The March 2022 Regional Conservation Partnership Network (RCP) Coordinators and Leaders Call focused on the Bipartisan Infrastructure Law. Highstead’s Conservation Finance team, Tara Whalen and Jackie Rigley, presented a brief overview of the law and several new and extended funding opportunities for conservation in New England that can be found in the new policy. A discussion of the obstacles and opportunities presented by the influx of funding followed. 

The Infrastructure Law, passed in November 2021, funds several programs for green infrastructure and climate resiliency. Two programs that stood out to the RCP Network were the Wildlife Crossings Pilot Program and the Transportation Alternatives Program. The Wildlife Crossings Pilot Program, a new program funded at $350 million, aims to reduce vehicle-wildlife collisions while increasing habitat connectivity. The Transportation Alternatives Program received a 70% increase from past funding and supports several smaller projects including safe routes to schools, recreational trails, and bicycle and pedestrian projects. Kira Jacobs of the Environmental Protection Agency (EPA) Drinking Water Program also highlighted the opportunity of Clean Water State Revolving Funds for conservation and natural climate solutions, as echoed in a recent Highstead article. She remarked that the EPA is “trying to explore better use of State Revolving Fund money for land conservation specifically.” Kira also announced the release of EPA’s Bipartisan Infrastructure Law SRF Guidelines, which include increased flexibility in funds and increased investment in disadvantaged communities.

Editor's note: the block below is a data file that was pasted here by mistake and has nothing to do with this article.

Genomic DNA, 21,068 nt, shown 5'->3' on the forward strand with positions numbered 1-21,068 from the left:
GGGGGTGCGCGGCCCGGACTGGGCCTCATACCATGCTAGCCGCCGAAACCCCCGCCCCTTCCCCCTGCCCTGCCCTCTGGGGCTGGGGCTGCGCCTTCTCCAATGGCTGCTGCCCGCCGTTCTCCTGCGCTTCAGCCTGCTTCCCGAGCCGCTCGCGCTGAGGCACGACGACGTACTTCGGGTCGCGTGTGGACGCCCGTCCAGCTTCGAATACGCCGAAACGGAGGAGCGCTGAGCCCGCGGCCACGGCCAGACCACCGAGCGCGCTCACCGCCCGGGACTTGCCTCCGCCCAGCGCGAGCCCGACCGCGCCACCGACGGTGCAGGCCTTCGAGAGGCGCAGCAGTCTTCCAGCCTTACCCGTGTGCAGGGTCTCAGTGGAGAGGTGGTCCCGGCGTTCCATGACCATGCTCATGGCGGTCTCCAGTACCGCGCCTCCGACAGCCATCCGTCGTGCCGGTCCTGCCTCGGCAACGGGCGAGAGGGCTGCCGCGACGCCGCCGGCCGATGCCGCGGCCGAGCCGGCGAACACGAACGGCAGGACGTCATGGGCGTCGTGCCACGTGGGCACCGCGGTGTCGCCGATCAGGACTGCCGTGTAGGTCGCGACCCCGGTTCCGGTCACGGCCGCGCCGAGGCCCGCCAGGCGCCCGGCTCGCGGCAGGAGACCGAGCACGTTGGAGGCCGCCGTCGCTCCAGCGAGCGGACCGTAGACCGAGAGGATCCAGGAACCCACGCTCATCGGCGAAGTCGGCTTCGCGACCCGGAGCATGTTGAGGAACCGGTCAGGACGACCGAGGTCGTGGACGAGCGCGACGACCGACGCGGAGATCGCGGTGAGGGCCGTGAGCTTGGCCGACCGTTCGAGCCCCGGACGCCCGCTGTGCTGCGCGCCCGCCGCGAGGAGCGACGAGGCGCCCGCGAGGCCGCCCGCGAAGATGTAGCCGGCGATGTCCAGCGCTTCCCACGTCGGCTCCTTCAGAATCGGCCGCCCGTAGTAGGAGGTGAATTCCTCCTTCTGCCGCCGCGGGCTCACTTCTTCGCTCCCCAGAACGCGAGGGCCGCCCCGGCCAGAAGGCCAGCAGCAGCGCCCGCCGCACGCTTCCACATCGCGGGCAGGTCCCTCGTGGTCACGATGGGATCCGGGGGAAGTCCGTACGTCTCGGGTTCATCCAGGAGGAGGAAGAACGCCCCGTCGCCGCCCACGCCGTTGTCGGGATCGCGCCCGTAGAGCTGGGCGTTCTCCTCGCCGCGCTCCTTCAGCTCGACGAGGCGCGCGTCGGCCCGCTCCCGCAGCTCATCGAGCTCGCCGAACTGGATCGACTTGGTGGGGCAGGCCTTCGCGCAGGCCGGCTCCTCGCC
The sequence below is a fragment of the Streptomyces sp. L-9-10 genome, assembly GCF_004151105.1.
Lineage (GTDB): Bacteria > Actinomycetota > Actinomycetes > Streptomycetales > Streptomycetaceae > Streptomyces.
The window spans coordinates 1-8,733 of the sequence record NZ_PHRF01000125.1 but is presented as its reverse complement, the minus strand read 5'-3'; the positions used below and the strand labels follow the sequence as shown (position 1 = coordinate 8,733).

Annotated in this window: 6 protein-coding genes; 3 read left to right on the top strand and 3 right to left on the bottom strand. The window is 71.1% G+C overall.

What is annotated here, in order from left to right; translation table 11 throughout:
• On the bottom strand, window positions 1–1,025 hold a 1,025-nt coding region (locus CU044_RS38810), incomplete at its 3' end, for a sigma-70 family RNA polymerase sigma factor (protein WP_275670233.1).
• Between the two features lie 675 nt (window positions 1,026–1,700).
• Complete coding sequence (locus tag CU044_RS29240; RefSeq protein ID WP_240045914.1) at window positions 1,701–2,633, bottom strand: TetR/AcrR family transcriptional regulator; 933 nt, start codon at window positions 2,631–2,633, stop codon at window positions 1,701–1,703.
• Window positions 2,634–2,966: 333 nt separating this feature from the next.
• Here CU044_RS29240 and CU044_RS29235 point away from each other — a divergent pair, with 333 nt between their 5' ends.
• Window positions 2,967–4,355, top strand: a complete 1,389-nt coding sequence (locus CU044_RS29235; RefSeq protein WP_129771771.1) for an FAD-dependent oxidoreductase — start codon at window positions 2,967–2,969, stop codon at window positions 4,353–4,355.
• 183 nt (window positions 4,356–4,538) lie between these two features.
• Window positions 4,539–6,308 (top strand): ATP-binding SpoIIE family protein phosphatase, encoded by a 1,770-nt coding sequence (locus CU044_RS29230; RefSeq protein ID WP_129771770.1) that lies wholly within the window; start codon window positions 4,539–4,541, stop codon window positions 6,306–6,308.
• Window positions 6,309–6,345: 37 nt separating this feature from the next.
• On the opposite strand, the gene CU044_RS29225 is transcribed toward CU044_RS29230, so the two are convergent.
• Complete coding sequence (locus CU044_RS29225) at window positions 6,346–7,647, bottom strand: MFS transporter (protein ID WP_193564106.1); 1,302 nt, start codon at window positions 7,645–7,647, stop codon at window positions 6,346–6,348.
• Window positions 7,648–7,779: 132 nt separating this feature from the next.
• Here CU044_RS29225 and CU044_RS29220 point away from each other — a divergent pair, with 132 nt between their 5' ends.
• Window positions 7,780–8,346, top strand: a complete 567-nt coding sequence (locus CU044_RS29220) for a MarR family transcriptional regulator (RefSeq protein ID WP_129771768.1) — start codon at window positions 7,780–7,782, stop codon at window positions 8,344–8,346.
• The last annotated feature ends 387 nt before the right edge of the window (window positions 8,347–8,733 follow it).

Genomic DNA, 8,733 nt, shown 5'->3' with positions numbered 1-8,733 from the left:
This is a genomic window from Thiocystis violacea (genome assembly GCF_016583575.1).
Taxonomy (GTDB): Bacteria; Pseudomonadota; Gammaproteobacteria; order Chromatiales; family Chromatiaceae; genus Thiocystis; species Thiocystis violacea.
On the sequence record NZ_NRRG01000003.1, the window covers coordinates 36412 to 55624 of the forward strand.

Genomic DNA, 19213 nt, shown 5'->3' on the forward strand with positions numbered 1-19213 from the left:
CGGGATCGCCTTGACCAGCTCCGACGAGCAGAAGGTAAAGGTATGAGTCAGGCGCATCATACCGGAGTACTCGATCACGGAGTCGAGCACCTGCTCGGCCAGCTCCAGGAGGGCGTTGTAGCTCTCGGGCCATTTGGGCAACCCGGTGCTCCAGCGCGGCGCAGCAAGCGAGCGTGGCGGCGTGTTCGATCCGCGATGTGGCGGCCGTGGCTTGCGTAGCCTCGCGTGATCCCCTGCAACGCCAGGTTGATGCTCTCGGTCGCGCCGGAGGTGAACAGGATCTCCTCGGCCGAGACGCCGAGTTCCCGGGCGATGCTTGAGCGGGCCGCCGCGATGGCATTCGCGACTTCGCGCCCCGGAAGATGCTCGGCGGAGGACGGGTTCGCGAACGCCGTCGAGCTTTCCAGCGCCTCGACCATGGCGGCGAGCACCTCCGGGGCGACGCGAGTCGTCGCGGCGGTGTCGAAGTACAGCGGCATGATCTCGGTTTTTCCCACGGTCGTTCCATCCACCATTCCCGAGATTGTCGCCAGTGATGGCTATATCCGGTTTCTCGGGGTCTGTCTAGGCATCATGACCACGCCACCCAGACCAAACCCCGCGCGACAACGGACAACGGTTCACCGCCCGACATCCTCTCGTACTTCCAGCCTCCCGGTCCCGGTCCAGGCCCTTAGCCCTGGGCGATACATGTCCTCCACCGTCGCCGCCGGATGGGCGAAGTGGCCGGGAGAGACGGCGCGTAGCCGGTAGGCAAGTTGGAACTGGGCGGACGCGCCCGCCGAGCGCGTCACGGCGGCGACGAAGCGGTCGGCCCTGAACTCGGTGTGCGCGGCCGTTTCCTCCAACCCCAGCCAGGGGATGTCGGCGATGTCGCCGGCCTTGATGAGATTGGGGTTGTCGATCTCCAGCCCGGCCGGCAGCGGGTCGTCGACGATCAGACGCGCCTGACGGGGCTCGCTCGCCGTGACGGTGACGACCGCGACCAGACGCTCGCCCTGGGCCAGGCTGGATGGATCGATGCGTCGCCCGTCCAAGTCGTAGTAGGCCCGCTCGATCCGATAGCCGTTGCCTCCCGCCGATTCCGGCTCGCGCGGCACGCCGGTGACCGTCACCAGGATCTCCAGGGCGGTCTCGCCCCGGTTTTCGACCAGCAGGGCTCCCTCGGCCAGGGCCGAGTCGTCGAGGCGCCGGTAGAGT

While participants were hopeful about the new funding, there was a shared sentiment of confusion around timing and how agencies will administer funds. As the law is quite new, much is still to be determined including application deadlines. Participants on the call voiced concerns over the possibility of small land trusts accessing any of this funding. One solution was emphasized time and time again: building partnerships. In some cases, nonprofits can directly apply to programs; however, some require partnerships with municipalities or state agencies. Tara Whalen explained how organizations can get involved by “partnering or creating lookbooks of projects in your pipeline and talking with potential partners to see where your interests align.” Partnerships also elevate grant applications and make projects more attractive to funding agencies. While waiting for further guidance on specific programs, building partnerships and identifying priority projects are key steps. Undoubtedly, the RCP Network serves as a great place to discuss the possibility of harnessing Infrastructure Law funding. 

Stay tuned to Highstead’s policy series as the stalled Build Back Better Bill holds much more potential for small land trusts but has faced a difficult path in the Senate. If you have any questions on Infrastructure Law funding programs, please reach out to Jackie Rigley at